By Kristin Baird
Moods are contagious.
If you’ve ever been dragged into someone’s drama in the workplace, you know how damaging it can be to staff morale. One person gossiping or finding fault in others sends a ripple through the team.
So it’s important to remember that allowing drama will ultimately erode the patient experience because it’s difficult to be upbeat and focused on patients when there’s drama brewing in the background. Patients sense discord.
I remember once when my mom was a patient. She commented that the staff didn’t get along.
Always the researcher, I asked, “How does that make you feel?” She replied, “It makes me feel uncomfortable and that I’m not the top priority.”
Drama can take many forms. It can manifest as gossip, passive aggressive behavior, victim behavior, fighting and power struggles.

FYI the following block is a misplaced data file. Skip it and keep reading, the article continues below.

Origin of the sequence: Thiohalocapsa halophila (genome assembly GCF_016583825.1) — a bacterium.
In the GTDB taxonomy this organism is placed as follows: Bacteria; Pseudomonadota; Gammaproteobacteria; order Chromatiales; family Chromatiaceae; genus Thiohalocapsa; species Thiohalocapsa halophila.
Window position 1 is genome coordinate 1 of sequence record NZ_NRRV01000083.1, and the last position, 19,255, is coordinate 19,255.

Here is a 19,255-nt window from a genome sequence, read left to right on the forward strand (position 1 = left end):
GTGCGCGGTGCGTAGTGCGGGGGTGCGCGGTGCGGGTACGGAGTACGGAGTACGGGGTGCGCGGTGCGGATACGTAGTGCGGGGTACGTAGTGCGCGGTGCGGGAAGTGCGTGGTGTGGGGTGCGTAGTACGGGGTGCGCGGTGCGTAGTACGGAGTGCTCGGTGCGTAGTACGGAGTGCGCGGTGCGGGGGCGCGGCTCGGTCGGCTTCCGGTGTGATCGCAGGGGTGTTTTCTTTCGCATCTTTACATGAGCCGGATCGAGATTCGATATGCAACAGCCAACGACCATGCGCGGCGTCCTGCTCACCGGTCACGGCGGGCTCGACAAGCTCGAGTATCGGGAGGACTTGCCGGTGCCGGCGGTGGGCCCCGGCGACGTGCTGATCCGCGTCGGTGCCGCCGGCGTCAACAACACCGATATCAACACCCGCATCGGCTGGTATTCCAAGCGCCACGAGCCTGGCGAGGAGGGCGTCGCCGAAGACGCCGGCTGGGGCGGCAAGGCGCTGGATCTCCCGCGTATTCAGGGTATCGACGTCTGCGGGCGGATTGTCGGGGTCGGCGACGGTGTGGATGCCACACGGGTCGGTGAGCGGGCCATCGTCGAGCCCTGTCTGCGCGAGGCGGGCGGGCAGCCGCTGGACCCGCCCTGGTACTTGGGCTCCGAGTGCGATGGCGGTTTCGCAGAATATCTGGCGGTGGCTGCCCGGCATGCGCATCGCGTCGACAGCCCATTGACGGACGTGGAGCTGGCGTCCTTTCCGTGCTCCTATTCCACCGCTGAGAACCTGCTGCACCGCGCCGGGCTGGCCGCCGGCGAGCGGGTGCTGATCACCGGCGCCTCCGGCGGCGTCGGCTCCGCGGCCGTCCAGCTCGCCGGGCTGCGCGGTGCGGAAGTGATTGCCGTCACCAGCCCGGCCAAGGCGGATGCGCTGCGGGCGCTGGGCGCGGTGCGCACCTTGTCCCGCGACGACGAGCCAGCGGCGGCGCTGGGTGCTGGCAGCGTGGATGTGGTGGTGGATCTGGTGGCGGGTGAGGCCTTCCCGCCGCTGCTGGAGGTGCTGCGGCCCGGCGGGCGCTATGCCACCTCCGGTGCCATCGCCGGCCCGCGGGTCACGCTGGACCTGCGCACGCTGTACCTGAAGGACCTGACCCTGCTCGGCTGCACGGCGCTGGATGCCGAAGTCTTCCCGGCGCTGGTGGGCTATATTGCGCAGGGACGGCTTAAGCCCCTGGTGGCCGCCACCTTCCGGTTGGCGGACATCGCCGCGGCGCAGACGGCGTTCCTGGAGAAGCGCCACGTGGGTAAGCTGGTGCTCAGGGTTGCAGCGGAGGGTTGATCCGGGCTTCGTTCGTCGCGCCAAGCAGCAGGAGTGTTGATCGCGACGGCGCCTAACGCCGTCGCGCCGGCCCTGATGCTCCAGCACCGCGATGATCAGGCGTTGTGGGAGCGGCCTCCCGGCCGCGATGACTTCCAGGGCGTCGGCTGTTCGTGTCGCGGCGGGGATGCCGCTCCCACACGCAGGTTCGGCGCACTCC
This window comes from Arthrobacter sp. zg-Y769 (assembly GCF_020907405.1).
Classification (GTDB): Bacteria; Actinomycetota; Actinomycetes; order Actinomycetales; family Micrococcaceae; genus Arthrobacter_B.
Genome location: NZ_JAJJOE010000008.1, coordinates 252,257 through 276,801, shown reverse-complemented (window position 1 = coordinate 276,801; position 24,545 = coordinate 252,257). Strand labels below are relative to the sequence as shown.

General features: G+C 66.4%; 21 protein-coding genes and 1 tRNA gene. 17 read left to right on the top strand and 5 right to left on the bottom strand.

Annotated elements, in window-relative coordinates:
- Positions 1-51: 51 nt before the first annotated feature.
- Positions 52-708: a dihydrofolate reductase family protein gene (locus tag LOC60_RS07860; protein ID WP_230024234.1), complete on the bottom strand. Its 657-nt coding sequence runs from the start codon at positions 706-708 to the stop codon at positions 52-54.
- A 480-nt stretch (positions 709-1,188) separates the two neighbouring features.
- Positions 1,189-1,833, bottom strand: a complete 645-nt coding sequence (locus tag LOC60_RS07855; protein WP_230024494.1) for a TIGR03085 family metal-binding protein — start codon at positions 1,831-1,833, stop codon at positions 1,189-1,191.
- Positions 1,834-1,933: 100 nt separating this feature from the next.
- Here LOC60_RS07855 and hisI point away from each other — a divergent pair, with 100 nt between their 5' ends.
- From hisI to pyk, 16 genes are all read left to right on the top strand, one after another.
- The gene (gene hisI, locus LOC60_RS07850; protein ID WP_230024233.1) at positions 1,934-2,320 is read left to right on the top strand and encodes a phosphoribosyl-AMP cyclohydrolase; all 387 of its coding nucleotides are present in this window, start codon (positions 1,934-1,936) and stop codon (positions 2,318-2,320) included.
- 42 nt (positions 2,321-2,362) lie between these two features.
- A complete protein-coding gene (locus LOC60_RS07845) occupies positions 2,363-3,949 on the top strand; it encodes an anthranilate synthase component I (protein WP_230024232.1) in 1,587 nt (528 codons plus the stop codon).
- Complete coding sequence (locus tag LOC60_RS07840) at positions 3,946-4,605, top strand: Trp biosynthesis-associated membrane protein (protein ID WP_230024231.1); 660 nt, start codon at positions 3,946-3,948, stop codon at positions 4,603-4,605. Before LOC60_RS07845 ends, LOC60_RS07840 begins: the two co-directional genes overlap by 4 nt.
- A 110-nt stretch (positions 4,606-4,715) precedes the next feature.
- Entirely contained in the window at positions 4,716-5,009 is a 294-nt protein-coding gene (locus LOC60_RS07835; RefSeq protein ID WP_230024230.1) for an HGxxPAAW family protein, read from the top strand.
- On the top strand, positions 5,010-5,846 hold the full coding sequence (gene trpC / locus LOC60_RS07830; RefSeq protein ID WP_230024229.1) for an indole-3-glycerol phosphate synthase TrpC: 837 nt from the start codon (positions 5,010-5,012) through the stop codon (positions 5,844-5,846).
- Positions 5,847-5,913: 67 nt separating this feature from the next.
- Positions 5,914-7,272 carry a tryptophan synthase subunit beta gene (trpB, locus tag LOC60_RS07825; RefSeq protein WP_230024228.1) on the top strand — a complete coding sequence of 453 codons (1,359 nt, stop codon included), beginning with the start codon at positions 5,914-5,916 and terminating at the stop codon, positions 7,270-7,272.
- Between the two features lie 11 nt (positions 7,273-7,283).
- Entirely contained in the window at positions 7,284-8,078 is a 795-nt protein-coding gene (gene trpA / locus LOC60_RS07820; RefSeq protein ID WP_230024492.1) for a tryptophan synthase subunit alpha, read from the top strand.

Although it can be exhausting for the leader to try to manage, it’s essential because what you permit you promote.
It’s the leader’s job then, to set boundaries and expectations as well as model behavior. After all, you are the keeper of the culture.
Let your team know your expectations. Ask for their support in following a “no drama” code of conduct which means they don’t create or participate in the drama. Remind them that they can simply walk away or, they can go one step further and confront the individual engaged in toxic behavior.
Engaged and fully engaged employees don’t create drama. So when you spot it in the ranks, deal with it swiftly before it spreads. You are the keeper of the culture.
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